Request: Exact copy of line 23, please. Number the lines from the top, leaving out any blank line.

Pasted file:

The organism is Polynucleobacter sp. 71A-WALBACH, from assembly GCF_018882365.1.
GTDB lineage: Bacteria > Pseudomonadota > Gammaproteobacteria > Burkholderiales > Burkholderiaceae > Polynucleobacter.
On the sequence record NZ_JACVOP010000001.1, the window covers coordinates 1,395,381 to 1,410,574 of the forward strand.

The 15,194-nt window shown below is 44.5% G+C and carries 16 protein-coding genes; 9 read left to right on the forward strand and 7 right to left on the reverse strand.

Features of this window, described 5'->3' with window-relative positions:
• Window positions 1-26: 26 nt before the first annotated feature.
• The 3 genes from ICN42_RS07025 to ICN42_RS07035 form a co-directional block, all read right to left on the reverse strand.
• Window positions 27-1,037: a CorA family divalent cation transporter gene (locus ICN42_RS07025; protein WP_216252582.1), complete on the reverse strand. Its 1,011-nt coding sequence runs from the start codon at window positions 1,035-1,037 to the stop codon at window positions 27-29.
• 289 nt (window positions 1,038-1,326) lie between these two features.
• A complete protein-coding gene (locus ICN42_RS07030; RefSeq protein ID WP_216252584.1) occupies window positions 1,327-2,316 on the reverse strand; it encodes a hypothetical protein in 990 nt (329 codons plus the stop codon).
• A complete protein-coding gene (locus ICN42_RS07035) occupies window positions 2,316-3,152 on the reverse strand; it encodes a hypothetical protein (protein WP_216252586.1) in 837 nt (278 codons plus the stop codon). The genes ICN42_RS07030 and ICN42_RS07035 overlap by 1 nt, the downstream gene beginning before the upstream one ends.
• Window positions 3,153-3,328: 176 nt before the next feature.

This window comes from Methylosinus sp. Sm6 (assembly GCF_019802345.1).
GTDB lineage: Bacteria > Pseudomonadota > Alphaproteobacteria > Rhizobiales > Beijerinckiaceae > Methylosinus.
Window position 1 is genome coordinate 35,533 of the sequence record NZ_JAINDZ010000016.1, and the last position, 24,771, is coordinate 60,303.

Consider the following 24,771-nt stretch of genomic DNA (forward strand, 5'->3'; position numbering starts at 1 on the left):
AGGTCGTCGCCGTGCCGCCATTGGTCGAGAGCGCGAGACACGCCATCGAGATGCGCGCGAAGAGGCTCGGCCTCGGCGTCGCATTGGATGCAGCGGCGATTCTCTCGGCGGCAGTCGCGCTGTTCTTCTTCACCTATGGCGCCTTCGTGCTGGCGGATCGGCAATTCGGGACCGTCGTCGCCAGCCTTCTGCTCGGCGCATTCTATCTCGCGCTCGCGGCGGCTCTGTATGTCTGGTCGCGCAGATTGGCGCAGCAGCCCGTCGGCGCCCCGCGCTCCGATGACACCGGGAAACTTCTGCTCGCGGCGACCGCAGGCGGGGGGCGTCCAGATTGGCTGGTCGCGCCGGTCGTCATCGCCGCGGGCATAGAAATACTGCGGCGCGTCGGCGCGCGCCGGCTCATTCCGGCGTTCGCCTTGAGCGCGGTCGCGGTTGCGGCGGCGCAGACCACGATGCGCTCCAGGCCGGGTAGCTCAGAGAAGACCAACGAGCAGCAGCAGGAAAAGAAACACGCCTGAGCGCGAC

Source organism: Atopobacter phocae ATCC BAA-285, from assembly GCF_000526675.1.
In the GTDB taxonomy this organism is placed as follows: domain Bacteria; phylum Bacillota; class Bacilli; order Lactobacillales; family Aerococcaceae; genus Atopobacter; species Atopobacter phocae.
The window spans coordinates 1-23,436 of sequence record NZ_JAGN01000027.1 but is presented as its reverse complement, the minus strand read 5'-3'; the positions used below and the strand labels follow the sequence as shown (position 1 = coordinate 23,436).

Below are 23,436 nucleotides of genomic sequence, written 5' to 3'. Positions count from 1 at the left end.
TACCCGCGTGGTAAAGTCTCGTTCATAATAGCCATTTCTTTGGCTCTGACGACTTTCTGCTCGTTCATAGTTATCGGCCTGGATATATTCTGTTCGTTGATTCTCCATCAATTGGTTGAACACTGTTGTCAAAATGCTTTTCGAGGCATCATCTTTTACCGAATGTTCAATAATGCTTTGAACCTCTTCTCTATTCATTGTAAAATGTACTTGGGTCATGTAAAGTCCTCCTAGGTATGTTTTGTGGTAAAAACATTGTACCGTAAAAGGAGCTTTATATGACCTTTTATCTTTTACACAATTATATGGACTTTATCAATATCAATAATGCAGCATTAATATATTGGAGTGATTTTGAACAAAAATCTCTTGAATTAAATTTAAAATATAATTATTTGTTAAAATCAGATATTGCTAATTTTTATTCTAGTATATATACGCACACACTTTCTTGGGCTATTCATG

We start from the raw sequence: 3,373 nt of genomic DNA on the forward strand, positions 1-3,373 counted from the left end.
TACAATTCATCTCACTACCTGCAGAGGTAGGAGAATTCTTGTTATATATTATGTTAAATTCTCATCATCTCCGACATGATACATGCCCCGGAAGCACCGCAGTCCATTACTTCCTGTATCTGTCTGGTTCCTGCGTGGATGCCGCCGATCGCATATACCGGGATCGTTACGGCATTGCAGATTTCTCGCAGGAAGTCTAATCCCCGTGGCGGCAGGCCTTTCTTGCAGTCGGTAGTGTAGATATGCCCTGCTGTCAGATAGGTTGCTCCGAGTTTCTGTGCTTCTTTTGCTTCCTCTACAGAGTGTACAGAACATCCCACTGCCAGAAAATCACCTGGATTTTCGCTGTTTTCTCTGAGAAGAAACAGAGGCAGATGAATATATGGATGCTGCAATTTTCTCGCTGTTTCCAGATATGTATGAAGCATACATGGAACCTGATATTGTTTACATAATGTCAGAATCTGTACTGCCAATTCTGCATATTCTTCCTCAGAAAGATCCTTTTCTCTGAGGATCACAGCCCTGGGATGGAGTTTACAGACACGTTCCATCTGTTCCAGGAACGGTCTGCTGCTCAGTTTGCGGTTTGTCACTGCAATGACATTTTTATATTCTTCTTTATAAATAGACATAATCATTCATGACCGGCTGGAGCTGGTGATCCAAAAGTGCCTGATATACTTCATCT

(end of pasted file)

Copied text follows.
We start from the raw sequence: 3,373 nt of genomic DNA on the forward strand, positions 1-3,373 counted from the left end.